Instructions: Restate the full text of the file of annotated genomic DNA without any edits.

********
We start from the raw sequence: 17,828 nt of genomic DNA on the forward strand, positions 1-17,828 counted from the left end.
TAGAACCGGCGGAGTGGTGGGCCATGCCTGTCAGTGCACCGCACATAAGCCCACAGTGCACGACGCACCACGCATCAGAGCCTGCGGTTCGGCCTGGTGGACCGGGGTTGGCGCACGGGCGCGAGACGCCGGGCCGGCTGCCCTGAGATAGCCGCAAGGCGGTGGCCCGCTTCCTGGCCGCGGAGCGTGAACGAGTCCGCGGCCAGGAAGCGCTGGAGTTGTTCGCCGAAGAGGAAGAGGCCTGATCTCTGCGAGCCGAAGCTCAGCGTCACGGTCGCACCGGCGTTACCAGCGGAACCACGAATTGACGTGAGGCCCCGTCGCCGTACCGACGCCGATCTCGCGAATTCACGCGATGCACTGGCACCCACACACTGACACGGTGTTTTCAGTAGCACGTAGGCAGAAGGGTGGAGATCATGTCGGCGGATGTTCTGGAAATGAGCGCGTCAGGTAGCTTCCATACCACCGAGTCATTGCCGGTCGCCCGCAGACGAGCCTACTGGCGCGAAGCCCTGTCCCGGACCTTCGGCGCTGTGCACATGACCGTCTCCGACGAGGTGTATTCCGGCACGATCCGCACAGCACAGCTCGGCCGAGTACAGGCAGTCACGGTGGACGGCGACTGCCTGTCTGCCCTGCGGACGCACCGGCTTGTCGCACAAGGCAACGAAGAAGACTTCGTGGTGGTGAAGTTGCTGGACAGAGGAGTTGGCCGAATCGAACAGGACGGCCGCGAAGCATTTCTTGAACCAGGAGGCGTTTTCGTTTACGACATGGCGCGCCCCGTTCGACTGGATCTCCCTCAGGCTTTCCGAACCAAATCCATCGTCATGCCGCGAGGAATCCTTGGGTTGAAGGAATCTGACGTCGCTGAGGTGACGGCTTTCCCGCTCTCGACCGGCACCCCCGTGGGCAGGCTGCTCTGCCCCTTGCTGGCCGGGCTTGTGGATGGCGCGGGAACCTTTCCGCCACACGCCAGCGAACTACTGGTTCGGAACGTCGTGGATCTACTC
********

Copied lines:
We start from the raw sequence: 17,828 nt of genomic DNA on the forward strand, positions 1-17,828 counted from the left end.
TAGAACCGGCGGAGTGGTGGGCCATGCCTGTCAGTGCACCGCACATAAGCCCACAGTGCACGACGCACCACGCATCAGAGCCTGCGGTTCGGCCTGGTGGACCGGGGTTGGCGCACGGGCGCGAGACGCCGGGCCGGCTGCCCTGAGATAGCCGCAAGGCGGTGGCCCGCTTCCTGGCCGCGGAGCGTGAACGAGTCCGCGGCCAGGAAGCGCTGGAGTTGTTCGCCGAAGAGGAAGAGGCCTGATCTCTGCGAGCCGAAGCTCAGCGTCACGGTCGCACCGGCGTTACCAGCGGAACCACGAATTGACGTGAGGCCCCGTCGCCGTACCGACGCCGATCTCGCGAATTCACGCGATGCACTGGCACCCACACACTGACACGGTGTTTTCAGTAGCACGTAGGCAGAAGGGTGGAGATCATGTCGGCGGATGTTCTGGAAATGAGCGCGTCAGGTAGCTTCCATACCACCGAGTCATTGCCGGTCGCCCGCAGACGAGCCTACTGGCGCGAAGCCCTGTCCCGGACCTTCGGCGCTGTGCACATGACCGTCTCCGACGAGGTGTATTCCGGCACGATCCGCACAGCACAGCTCGGCCGAGTACAGGCAGTCACGGTGGACGGCGACTGCCTGTCTGCCCTGCGGACGCACCGGCTTGTCGCACAAGGCAACGAAGAAGACTTCGTGGTGGTGAAGTTGCTGGACAGAGGAGTTGGCCGAATCGAACAGGACGGCCGCGAAGCATTTCTTGAACCAGGAGGCGTTTTCGTTTACGACATGGCGCGCCCCGTTCGACTGGATCTCCCTCAGGCTTTCCGAACCAAATCCATCGTCATGCCGCGAGGAATCCTTGGGTTGAAGGAATCTGACGTCGCTGAGGTGACGGCTTTCCCGCTCTCGACCGGCACCCCCGTGGGCAGGCTGCTCTGCCCCTTGCTGGCCGGGCTTGTGGATGGCGCGGGAACCTTTCCGCCACACGCCAGCGAACTACTGGTTCGGAACGTCGTGGATCTACTC